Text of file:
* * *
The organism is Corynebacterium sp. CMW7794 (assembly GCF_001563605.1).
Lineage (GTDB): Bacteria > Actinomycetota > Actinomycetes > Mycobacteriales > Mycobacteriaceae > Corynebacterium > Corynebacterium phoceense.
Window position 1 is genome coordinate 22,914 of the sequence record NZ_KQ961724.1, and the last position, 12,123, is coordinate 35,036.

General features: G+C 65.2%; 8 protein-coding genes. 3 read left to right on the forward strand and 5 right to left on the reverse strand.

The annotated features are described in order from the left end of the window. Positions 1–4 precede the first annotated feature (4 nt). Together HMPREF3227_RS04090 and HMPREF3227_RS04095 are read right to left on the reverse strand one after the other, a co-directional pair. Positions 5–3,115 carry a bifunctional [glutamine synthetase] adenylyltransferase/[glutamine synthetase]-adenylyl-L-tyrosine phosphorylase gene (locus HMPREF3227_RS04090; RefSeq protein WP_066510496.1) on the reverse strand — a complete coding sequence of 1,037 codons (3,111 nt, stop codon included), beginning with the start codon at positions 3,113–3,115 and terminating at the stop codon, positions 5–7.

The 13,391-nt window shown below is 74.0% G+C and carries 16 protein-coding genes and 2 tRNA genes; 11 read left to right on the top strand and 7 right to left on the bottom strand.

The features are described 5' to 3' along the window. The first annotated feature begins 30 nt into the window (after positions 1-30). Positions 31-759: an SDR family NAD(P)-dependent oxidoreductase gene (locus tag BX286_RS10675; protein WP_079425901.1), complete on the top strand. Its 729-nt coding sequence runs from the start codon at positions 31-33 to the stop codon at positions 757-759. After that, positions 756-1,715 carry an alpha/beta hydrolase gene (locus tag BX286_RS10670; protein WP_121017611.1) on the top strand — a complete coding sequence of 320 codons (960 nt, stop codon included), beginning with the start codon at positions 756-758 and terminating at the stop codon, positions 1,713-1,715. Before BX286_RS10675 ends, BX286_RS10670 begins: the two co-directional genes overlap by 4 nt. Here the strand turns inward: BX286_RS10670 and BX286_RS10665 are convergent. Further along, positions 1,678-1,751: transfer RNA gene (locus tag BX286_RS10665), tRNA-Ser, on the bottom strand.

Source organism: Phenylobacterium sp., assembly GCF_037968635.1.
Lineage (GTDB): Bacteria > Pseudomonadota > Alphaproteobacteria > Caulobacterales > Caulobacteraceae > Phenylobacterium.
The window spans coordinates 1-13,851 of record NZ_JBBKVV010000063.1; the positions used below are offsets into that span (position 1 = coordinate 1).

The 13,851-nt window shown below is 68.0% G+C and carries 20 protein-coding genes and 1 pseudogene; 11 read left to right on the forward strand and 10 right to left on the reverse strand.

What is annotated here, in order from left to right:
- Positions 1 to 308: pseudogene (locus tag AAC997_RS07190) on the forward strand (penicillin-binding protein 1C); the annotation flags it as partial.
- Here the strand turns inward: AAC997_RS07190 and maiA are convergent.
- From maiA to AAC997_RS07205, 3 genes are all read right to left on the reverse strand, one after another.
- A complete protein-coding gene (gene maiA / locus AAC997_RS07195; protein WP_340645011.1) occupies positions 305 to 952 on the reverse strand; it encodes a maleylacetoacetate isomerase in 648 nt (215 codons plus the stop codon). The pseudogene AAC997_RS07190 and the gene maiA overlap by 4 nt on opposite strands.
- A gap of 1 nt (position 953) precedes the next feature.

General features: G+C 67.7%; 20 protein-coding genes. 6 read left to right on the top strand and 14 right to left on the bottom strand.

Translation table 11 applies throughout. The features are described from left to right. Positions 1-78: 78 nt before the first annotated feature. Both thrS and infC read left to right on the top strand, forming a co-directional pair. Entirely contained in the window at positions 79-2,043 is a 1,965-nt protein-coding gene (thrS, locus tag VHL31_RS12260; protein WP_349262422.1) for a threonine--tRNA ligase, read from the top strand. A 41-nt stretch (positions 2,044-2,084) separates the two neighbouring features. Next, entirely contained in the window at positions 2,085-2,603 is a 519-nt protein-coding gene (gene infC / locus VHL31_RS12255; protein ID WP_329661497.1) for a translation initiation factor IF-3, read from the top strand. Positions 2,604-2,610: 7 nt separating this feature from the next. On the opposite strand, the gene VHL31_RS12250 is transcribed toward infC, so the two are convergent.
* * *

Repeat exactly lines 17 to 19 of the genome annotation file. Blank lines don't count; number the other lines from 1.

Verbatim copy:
- A gap of 1 nt (position 953) precedes the next feature.

General features: G+C 67.7%; 20 protein-coding genes. 6 read left to right on the top strand and 14 right to left on the bottom strand.

Translation table 11 applies throughout. The features are described from left to right. Positions 1-78: 78 nt before the first annotated feature. Both thrS and infC read left to right on the top strand, forming a co-directional pair. Entirely contained in the window at positions 79-2,043 is a 1,965-nt protein-coding gene (thrS, locus tag VHL31_RS12260; protein WP_349262422.1) for a threonine--tRNA ligase, read from the top strand. A 41-nt stretch (positions 2,044-2,084) separates the two neighbouring features. Next, entirely contained in the window at positions 2,085-2,603 is a 519-nt protein-coding gene (gene infC / locus VHL31_RS12255; protein ID WP_329661497.1) for a translation initiation factor IF-3, read from the top strand. Positions 2,604-2,610: 7 nt separating this feature from the next. On the opposite strand, the gene VHL31_RS12250 is transcribed toward infC, so the two are convergent.